Howard Wegley

Howard J. Wegley, my great-granduncle, was born on April 26, 1903, in the small town of Kane, Pennsylvania. His life, marked by both personal tribulations and the complexities of an early 20th-century American, came to a premature end at the age of 33.

On January 17, 1937, Howard succumbed to a fatal bout of pneumonia. This information comes from his obituary, published in The Kane Republican on January 18th, which stated he died “yesterday” and his death certificate.

At the time of his passing, Howard resided at 22 Mission East Parkway, Pittsburgh, PA. His health declined rapidly after he first reported symptoms on January 10th, leading to his hospitalization on January 14th at Allegheny General Hospital, where he passed away in the early hours of January 17th.

Howard’s personal life bore its share of complexities. He was married to Olive Rush Hooks, with whom he had a son, Leroy G. Wegley, born on September 16, 1930. However, a contrast emerges in records regarding his marital status at his death. While his obituary mentioned he was survived by his wife, his death certificate indicated he was divorced. Olive later remarried in 1948 to William Macaluso.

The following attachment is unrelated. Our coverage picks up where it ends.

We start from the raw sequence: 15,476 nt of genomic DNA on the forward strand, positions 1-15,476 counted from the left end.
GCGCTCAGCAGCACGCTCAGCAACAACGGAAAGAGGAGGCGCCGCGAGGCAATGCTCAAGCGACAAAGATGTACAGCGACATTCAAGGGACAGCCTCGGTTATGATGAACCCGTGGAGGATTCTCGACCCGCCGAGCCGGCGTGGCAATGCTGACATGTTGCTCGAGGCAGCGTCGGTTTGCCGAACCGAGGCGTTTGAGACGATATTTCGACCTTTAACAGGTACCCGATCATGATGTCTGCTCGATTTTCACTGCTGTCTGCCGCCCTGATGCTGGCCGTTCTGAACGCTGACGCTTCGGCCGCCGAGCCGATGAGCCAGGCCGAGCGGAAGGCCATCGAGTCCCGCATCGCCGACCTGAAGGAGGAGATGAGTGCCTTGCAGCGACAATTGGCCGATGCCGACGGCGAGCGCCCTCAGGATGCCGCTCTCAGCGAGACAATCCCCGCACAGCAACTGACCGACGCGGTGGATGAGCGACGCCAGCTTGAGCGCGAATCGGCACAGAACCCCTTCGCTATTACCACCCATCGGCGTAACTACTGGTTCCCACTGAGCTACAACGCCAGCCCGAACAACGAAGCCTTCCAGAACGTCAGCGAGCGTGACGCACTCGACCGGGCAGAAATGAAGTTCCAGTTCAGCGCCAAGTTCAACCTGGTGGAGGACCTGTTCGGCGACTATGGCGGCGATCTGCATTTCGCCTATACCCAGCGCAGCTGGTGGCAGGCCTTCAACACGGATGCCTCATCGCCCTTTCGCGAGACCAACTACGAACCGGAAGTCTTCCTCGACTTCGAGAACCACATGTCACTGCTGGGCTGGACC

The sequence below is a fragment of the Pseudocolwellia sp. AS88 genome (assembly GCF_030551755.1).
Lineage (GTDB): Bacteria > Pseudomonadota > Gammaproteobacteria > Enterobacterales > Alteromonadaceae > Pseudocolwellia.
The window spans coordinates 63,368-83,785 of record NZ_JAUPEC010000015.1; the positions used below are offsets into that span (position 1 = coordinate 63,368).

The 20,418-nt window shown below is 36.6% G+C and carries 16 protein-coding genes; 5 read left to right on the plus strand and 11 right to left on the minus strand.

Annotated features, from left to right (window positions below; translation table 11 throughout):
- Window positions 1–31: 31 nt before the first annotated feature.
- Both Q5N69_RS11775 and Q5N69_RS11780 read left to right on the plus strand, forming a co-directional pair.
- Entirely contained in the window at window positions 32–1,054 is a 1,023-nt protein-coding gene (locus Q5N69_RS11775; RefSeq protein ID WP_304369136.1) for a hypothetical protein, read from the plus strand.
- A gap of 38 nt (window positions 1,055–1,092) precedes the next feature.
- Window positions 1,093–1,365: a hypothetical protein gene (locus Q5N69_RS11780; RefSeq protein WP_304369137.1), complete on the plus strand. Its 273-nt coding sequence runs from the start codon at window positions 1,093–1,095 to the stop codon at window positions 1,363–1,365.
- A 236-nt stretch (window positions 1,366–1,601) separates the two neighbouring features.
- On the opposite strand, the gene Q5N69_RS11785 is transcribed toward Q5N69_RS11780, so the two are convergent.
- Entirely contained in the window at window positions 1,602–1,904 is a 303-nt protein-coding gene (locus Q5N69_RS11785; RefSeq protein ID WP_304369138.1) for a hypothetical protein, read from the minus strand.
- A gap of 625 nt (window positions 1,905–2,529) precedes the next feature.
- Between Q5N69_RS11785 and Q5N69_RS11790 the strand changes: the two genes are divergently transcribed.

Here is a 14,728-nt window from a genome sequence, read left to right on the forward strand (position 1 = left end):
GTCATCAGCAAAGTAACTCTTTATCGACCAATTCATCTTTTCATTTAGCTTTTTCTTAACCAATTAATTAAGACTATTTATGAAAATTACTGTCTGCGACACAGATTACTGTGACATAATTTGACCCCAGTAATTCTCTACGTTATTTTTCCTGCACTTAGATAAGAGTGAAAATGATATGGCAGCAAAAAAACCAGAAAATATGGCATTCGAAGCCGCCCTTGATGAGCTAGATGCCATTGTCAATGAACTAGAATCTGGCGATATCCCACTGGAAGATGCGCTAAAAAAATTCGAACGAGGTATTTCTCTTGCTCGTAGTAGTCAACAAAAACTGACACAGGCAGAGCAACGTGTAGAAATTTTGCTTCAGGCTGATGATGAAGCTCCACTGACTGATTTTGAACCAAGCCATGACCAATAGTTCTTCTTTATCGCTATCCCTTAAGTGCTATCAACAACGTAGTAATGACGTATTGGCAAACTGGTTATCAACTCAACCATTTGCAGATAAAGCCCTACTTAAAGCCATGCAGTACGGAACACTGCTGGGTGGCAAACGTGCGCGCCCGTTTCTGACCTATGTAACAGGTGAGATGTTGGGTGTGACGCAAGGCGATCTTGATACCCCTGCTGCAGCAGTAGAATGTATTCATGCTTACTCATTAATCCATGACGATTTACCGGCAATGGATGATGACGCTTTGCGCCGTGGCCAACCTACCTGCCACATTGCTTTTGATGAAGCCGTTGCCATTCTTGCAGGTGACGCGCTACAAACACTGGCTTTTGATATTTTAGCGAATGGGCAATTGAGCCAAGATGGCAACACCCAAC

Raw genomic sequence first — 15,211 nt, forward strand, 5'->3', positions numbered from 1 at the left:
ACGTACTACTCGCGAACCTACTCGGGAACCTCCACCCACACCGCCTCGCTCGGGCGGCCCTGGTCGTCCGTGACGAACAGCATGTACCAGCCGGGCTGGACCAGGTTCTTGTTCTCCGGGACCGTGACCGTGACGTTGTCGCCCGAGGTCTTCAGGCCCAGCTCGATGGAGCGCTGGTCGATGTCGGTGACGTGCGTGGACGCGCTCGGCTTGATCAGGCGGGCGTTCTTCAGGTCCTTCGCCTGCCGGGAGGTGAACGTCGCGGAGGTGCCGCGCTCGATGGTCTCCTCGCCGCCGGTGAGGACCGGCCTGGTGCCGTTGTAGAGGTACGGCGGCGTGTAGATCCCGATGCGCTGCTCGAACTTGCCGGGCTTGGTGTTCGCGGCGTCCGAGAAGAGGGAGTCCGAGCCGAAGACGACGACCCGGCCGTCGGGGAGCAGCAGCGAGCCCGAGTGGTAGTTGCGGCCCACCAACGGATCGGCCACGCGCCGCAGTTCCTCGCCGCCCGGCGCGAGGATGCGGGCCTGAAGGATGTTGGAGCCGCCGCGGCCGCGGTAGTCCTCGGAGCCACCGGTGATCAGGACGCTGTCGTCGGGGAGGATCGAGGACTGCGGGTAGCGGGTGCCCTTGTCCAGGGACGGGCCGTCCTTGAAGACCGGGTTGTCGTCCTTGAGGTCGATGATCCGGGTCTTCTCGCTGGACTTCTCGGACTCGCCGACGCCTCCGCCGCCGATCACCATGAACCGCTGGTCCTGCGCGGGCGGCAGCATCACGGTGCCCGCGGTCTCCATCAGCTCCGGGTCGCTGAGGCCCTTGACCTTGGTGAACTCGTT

A significant chapter in Howard’s life was his sentence on March 11, 1935, to the Allegheny County Workhouse, where he was registered as Prisoner #39227. This facility, situated near Blawnox, Pennsylvania, functioned as both a workhouse and an inebriate asylum, operational from 1869 until its closure in 1971. It primarily housed inmates convicted of minor offenses, who contributed to the maintenance of its extensive farmlands, which spanned roughly 1100 acres and included a variety of crops and farm animals.

Howard’s physical description, as recorded in the prison records, noted him to be 5’7″ tall, weighing 113 pounds upon entry and 122 pounds at release. However, the nature of the crime for which he was convicted remains unclear due to illegible records.

This biography seeks to shed light on the life of Howard J. Wegley, a man whose journey reflects the trials and societal norms of his era. His story is a fragment of the larger tapestry of American history in the early 20th century.

I’m not quite sure what crime he was convicted of. It’s listed (see image below), but I can’t read what the word is.

Maybe you’ll have better luck. I’ve included his crime listed below, next to the others, to give you some sort of context.


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